In 2009, after a successful public records lawsuit, the Invisible Institute received data on complaints against Chicago Police Department officers since 1988 -- the complaints often list multiple officers, and by tracing the social graph of dirty cops over time, The Intercept's Rob Arthur was able to show how corruption spread like a contagion, from senior officers to junior ones, teaching bad practices ranging from brutality to falsifying evidence to torture to racism to plotting to murder whistleblowing cops.
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Matt Chapman used the Freedom of Information Act to get the City of Chicago's very mess parking ticket data; after enormous and heroic data normalization, Chapman was able to pinpoint one of the city's most confusing parking spots, between 1100-1166 N State St, which cycled between duty as a taxi-stand and a parking spot with a confusingly placed and semi-busted parking meter.
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It's wedding season, y'all. Time to get dressed up, drink too much and do something regrettable at what should be the best day of your best friend/sister/mother/father/hairdresser's life. Around since the 1990s, Chicago paddy punk band The Tossers are the perfect soundtrack to any special occasion you'd care to ruin. Read the rest
Four Democratic challengers backed by United Working Families (linked with the progressive Working Families Party) have successfully challenged establishment Dems backed by Chicago's legendarily unassailable "Democratic machine," effectively winning their offices at the same time, because the Democrat candidate always gets elected to those offices, thanks to Republicans not bothering to field candidates (leaving a vacuum that is sometimes filled by Holocaust-denying Illinois Nazis).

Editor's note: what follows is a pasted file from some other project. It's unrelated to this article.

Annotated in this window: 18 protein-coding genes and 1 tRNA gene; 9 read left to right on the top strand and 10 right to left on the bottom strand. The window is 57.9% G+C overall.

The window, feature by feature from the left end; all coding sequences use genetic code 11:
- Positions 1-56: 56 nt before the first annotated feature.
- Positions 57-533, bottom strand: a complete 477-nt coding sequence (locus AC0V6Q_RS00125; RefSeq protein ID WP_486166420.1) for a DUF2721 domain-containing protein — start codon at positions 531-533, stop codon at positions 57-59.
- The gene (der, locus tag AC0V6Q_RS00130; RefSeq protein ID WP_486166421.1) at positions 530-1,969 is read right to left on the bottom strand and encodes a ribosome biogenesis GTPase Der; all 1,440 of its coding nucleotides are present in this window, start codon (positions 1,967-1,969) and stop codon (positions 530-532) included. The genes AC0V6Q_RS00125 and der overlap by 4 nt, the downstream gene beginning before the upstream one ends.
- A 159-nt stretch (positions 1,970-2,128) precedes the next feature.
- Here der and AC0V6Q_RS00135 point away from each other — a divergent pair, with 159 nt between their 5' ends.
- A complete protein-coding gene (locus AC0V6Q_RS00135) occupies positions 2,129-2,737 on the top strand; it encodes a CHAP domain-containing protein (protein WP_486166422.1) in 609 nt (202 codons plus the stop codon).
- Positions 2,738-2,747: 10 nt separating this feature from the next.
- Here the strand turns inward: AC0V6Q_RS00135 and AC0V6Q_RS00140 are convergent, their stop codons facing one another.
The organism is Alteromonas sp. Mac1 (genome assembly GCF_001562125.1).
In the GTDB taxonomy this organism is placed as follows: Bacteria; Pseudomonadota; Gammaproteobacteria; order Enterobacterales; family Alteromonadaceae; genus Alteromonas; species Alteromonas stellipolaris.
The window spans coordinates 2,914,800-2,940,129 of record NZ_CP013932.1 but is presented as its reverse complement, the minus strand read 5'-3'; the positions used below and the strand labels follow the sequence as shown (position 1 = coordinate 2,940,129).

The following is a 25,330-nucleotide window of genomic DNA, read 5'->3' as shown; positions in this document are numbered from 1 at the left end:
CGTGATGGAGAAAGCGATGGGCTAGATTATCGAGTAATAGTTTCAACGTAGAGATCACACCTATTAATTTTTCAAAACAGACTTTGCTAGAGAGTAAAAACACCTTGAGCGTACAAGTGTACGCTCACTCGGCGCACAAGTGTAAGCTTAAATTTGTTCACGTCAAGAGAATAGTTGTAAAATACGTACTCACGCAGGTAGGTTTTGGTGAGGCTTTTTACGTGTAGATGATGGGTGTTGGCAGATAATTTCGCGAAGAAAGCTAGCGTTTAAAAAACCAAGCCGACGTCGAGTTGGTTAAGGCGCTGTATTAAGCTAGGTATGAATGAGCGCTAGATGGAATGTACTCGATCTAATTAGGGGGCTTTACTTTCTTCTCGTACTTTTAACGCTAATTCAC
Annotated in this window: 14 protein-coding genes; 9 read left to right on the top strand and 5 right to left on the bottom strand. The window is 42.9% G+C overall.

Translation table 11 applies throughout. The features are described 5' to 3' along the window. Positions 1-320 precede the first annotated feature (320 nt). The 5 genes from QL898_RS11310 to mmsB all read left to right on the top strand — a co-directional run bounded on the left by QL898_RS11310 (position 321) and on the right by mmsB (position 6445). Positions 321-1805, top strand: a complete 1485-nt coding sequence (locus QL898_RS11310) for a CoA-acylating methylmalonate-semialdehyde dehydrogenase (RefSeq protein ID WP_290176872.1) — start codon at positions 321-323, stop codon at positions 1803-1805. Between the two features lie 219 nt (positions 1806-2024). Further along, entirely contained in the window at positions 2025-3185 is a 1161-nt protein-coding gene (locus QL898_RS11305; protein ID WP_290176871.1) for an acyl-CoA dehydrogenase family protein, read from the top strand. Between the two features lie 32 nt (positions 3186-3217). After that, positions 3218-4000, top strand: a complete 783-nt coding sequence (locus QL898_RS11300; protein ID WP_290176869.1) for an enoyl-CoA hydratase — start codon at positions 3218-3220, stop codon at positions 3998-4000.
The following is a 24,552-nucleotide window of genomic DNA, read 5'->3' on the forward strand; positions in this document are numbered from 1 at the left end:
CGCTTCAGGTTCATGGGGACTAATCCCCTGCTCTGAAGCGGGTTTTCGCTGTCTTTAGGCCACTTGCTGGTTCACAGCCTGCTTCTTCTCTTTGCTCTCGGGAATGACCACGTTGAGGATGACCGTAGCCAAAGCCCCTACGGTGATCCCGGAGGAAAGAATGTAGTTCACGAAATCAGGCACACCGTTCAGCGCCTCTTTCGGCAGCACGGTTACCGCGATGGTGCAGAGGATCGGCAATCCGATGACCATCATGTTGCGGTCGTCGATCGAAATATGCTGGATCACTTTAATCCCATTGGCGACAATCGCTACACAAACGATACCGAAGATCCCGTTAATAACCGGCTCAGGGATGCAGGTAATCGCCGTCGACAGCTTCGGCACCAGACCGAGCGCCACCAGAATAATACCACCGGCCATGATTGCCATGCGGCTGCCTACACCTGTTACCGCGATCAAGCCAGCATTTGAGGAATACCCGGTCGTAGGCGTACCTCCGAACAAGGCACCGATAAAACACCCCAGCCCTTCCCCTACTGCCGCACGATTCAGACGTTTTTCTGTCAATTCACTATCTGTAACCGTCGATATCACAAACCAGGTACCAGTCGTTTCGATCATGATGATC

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Arthur Jones is standing uncontested to be the GOP's candidate in Illinois's 3rd Congressional District, representing suburban Chicago; he has run for office several times on a white-supremacist, Holocaust denial platform, calling the Holocaust "the biggest blackest lie in history."
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On December 15, Ars Technica ran a story by veteran security reporter Dan Goodin in which Goodin reported on a disclosure by Google researcher Tavis Ormandy, who had discovered that Keeper Security's password manager, bundled with Windows 10, was vulnerable to a password stealing bug that was very similar to a bug that had been published more than a year before.
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Two of the four Chicago Department of Aviation Security officers who beat United Airlines passenger Dr David Dao until he was unconscious, concussing him, breaking his nose and then dragging him off the plane, have been fired -- but not for administering the beating. Rather, they were fired for lying about it. One of the other two officers involved has quit and the final one got a two-day paid holiday ("suspension"). Read the rest
A visit to Chicago in 1966 to interview activist and comedian Dick Gregory.
The Walkaway tour is in its literary festival phase now, and my next stop is an appearance this Sunday at the Printers Row Lit Fest in Chicago, where I'll be talking Walkaway with the incredible Mary Robinette Kowal at 11:30 (free tickets here). Read the rest